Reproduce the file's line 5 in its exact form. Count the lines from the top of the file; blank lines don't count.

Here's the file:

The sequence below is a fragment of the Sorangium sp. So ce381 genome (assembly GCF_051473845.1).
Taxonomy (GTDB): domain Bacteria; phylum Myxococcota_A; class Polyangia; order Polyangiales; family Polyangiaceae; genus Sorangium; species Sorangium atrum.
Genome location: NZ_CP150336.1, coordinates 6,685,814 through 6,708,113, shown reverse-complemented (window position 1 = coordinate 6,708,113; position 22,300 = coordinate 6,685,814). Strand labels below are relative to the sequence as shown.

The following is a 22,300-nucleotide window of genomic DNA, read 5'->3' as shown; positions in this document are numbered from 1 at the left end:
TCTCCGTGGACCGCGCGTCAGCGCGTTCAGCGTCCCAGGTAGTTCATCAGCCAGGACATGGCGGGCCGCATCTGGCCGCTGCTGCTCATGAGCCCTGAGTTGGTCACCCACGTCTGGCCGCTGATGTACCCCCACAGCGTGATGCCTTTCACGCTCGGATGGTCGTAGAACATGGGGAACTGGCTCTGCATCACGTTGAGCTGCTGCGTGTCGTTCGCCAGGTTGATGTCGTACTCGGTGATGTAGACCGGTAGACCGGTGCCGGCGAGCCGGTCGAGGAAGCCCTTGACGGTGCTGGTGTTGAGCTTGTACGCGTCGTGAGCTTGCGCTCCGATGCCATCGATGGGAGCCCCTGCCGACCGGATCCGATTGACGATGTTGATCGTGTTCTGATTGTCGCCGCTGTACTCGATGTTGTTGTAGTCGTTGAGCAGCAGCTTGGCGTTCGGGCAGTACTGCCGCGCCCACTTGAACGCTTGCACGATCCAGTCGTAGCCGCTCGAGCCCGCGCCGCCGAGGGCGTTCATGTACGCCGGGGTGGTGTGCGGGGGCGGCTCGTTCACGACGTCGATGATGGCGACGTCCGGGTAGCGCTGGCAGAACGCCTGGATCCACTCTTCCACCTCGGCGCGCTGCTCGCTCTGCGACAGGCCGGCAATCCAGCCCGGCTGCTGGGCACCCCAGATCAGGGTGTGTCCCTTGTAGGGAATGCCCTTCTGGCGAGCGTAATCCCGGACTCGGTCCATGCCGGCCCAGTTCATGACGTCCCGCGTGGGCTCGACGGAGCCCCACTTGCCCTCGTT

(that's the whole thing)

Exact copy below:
TCTCCGTGGACCGCGCGTCAGCGCGTTCAGCGTCCCAGGTAGTTCATCAGCCAGGACATGGCGGGCCGCATCTGGCCGCTGCTGCTCATGAGCCCTGAGTTGGTCACCCACGTCTGGCCGCTGATGTACCCCCACAGCGTGATGCCTTTCACGCTCGGATGGTCGTAGAACATGGGGAACTGGCTCTGCATCACGTTGAGCTGCTGCGTGTCGTTCGCCAGGTTGATGTCGTACTCGGTGATGTAGACCGGTAGACCGGTGCCGGCGAGCCGGTCGAGGAAGCCCTTGACGGTGCTGGTGTTGAGCTTGTACGCGTCGTGAGCTTGCGCTCCGATGCCATCGATGGGAGCCCCTGCCGACCGGATCCGATTGACGATGTTGATCGTGTTCTGATTGTCGCCGCTGTACTCGATGTTGTTGTAGTCGTTGAGCAGCAGCTTGGCGTTCGGGCAGTACTGCCGCGCCCACTTGAACGCTTGCACGATCCAGTCGTAGCCGCTCGAGCCCGCGCCGCCGAGGGCGTTCATGTACGCCGGGGTGGTGTGCGGGGGCGGCTCGTTCACGACGTCGATGATGGCGACGTCCGGGTAGCGCTGGCAGAACGCCTGGATCCACTCTTCCACCTCGGCGCGCTGCTCGCTCTGCGACAGGCCGGCAATCCAGCCCGGCTGCTGGGCACCCCAGATCAGGGTGTGTCCCTTGTAGGGAATGCCCTTCTGGCGAGCGTAATCCCGGACTCGGTCCATGCCGGCCCAGTTCATGACGTCCCGCGTGGGCTCGACGGAGCCCCACTTGCCCTCGTT